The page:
From the DOE website, some group photos showing some of the major players in the PH energy sector. Below, one solar group, the Confederation of Solar Developers of the PH, Inc. (CSDP).
From left: DOE Chief-of-Staff Jesus Cristino Posadas, Engr. Arwin Ardon, Ret. Admiral Reuben Lista, Central Tarlac Biopower Inc. President Don Mario Dia, Equis Manager Craig Marsh, NV-VOGT Phils. President Vivek Chaudhri, North Negros BioPower, Inc. President Arthur N. Aguilar, Reynaldo Casas CSDP President, Aboitiz Equity Ventures Inc. Senior Vice President Juan Antonio Bernad, Carlos Aboitiz of Aboitiz Power, Solar Philippines President Leandro Leviste , SolarPacific Energy Corp. Senior Business Development Officer Dyna Enad, DOE Spokesperson & NASECORE President Pete Ilagan.
There is another solar lobby, the Philippine Solar Power Alliance (PSPA) headed by Ms. Tetchie Capellan. Meanwhile,…
From the DOE website,
Cusi asked both agencies to “go down to the cooperatives” to resolve the issues raised by electric cooperatives namely PHILRECA, QUEZELCO and AMRECO, among others.
Among the issues raised by the electric cooperatives were ensuring the right of way for electric projects, tax reforms, non-privatization of Agus and Pulangui complexes in Mindanao, the interconnection of SPUG areas to the main grid and the putting up of a one-stop shop and fast lane for the processing of permits and licenses for energy projects.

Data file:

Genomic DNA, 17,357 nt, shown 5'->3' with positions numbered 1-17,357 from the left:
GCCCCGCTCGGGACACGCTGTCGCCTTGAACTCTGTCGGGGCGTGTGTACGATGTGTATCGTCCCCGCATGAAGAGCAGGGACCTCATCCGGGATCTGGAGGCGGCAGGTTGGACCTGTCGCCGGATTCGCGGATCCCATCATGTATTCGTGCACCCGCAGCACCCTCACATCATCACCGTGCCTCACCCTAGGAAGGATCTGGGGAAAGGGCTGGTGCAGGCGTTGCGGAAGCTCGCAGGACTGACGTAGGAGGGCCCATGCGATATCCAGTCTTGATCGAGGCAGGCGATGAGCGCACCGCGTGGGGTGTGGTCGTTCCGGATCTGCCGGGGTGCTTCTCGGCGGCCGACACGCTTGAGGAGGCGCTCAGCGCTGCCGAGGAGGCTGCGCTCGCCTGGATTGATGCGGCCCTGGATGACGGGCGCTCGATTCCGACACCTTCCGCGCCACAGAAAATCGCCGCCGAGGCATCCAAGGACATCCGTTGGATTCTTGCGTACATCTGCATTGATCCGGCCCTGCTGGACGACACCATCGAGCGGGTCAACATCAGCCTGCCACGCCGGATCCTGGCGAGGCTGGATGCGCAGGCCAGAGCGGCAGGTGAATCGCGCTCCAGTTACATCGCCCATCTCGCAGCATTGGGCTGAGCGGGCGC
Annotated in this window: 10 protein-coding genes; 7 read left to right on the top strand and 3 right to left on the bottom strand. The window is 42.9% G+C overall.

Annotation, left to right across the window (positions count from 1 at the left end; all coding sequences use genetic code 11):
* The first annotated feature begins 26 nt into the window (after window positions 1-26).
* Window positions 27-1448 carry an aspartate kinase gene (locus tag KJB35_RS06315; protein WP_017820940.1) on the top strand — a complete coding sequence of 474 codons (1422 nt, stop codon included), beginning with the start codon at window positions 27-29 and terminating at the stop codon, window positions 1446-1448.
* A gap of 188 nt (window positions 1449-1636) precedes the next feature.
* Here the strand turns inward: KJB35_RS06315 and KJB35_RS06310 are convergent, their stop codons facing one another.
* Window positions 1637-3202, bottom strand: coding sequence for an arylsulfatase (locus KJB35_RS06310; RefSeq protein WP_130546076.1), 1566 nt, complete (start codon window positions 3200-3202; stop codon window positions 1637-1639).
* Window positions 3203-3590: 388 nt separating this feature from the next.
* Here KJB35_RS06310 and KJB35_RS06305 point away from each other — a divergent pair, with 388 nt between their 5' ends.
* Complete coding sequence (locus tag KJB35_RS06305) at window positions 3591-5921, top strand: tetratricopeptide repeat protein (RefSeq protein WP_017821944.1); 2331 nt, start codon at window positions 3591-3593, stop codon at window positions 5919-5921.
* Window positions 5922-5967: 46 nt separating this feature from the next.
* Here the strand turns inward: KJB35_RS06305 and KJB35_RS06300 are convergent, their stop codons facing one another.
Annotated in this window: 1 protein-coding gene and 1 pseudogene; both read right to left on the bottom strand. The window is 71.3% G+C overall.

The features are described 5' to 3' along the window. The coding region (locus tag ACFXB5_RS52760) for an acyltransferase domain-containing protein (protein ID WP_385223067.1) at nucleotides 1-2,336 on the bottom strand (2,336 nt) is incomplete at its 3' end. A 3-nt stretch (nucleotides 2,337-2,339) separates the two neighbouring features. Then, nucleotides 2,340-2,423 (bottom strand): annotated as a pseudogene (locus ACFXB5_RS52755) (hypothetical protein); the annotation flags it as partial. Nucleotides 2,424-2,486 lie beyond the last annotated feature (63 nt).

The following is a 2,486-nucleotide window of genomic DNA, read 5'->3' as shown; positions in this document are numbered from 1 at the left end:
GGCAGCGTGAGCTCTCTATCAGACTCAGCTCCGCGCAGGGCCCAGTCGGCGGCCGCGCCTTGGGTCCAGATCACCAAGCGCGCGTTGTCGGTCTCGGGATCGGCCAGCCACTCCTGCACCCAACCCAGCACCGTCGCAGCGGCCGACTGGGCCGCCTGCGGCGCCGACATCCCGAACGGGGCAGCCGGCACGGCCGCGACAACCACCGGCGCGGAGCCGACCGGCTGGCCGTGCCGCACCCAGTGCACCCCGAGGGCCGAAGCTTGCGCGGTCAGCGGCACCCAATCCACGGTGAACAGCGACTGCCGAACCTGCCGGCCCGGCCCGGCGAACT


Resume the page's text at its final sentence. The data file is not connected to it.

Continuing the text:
On the DOE-Meralco partnership in providing electricity connection to relocated informal settlers.
When “free electricity connection” was reported in local media, I asked Joe Zaldariaga what it means — only the one-time cost of electricity connection plus meter readers are free, or also the monthly electricity bill of the informal settlers. Joe said that only the former is free. The latter, people still have to pay their monthly electricity bill. This is low anyway because of the “lifeline subsidy” for consumers of only 100 kWh a month or less.
Meanwhile, I am curious why the electric coops would oppose the privatization of hydro power plants in Mindanao? This is long overdue as EPIRA was enacted in 2001 or 15 years ago. Besides, only private players operating in a competitive environment would have enough incentives to really improve the electricity output of those hydro plants, especially when WESM in Mindanao would start operating.